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Surprising Science

What do the first 10 million years of the solar system look like? These diamonds give a clue.

A little peek into our past reveals tantalizing details.
The Meteor Crater near Winslow, Arizona, is seen from a plane January 30, 2017. The Meteor Crater, sometimes known as the Barringer Crater and formerly as the Canyon Diablo crater, is a famous impact crater. (DANIEL SLIM/AFP/Getty Images)

In 2008, an asteroid exploded 37km above ground across the Nubian desert of northern Sudan. The fragments contained both rock and rough diamonds


What scientists have figured out since, after gathering about 50 pieces of what was left, is that it came from the first 10 million years of our solar system — from a planet around the size of Mars or Mercury that ultimately was destroyed.

Known as the Almahata Sitta meteorites, scientists used transmission electron microscopy and electron energy-loss spectroscopy to ascertain that the materials, including the diamonds, can only be formed above pressures of about 20 gigapascals (GPa). This only happens within a planetary body.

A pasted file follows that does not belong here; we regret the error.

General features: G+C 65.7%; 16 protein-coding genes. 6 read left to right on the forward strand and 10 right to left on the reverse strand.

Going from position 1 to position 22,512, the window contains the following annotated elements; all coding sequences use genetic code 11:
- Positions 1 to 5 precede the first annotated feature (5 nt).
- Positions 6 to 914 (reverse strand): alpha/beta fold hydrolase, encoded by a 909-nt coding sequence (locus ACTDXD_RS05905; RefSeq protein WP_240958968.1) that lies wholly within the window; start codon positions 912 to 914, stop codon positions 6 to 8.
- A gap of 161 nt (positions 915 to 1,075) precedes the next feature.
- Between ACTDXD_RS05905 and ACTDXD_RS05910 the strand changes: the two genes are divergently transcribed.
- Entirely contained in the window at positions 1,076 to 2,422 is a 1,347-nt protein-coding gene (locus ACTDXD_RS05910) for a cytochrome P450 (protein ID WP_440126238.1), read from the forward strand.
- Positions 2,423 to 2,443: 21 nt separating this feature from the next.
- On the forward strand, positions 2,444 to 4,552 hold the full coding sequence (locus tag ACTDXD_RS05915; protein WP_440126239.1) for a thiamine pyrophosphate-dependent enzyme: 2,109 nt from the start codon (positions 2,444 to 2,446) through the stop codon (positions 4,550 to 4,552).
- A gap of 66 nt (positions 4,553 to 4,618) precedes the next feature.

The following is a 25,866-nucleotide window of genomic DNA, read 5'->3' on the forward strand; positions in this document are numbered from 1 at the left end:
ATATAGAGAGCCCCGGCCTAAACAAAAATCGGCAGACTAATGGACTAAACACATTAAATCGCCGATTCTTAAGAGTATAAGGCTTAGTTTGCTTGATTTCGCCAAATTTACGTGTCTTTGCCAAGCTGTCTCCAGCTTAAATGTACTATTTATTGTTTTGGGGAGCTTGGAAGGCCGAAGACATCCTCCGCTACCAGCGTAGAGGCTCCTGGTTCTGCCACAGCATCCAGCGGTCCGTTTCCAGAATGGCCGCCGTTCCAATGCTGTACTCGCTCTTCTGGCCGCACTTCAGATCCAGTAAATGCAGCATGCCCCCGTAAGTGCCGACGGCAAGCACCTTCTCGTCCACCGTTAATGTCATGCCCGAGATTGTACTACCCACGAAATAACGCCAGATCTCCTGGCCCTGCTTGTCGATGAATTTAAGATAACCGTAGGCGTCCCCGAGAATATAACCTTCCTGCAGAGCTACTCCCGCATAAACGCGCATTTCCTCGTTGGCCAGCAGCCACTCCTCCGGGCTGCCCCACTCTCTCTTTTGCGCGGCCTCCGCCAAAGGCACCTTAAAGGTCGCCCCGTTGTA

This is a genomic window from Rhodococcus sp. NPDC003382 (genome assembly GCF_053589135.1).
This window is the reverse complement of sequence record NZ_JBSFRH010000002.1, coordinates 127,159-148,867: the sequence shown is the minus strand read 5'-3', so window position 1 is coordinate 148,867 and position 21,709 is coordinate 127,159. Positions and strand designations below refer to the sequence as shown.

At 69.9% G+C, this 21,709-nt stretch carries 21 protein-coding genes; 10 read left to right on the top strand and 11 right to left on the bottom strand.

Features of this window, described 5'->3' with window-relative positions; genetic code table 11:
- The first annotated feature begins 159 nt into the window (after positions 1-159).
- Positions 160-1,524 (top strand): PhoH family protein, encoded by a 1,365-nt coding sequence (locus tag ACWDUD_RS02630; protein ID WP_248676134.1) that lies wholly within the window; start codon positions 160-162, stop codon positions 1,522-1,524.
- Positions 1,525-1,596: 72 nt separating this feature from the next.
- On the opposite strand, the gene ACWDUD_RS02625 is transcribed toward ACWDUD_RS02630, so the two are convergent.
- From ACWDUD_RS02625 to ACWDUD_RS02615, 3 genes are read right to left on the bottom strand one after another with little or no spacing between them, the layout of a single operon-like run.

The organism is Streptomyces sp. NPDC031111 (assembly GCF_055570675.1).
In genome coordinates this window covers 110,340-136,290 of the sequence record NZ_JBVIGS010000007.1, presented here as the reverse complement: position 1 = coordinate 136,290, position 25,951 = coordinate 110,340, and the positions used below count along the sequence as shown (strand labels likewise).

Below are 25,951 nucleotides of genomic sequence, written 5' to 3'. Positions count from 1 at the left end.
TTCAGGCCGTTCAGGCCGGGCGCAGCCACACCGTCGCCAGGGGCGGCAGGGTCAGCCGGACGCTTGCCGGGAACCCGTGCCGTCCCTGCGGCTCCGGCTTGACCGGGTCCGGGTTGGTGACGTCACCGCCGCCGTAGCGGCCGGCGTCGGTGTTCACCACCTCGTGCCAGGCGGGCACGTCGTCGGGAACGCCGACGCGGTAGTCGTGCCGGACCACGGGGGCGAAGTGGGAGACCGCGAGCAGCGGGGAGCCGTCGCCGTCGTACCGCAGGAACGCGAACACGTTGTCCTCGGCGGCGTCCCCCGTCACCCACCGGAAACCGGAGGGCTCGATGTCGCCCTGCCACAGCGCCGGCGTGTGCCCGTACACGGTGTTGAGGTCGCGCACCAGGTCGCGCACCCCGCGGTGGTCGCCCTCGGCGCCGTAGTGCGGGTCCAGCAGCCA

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What they theorize is that the protoplanet these pieces ultimately came from likely collided with others in that first 10 million years, causing Almahata Sitta — and others — to float about the solar system until they, too, collided with another planetary body; in this case, Earth. Such items account for less than 1% of objects that collide with our planet.

From the study, published in Nature Communications
“in the first million years of the solar system. Mars-sized bodies (such as the giant impactor that formed the Moon) were common, and either accreted to form larger planets, or collided with the Sun or were ejected from the solar system. This study provides convincing evidence that the ureilite parent body was one such large ‘lost’ planet before it was destroyed by collisions.”


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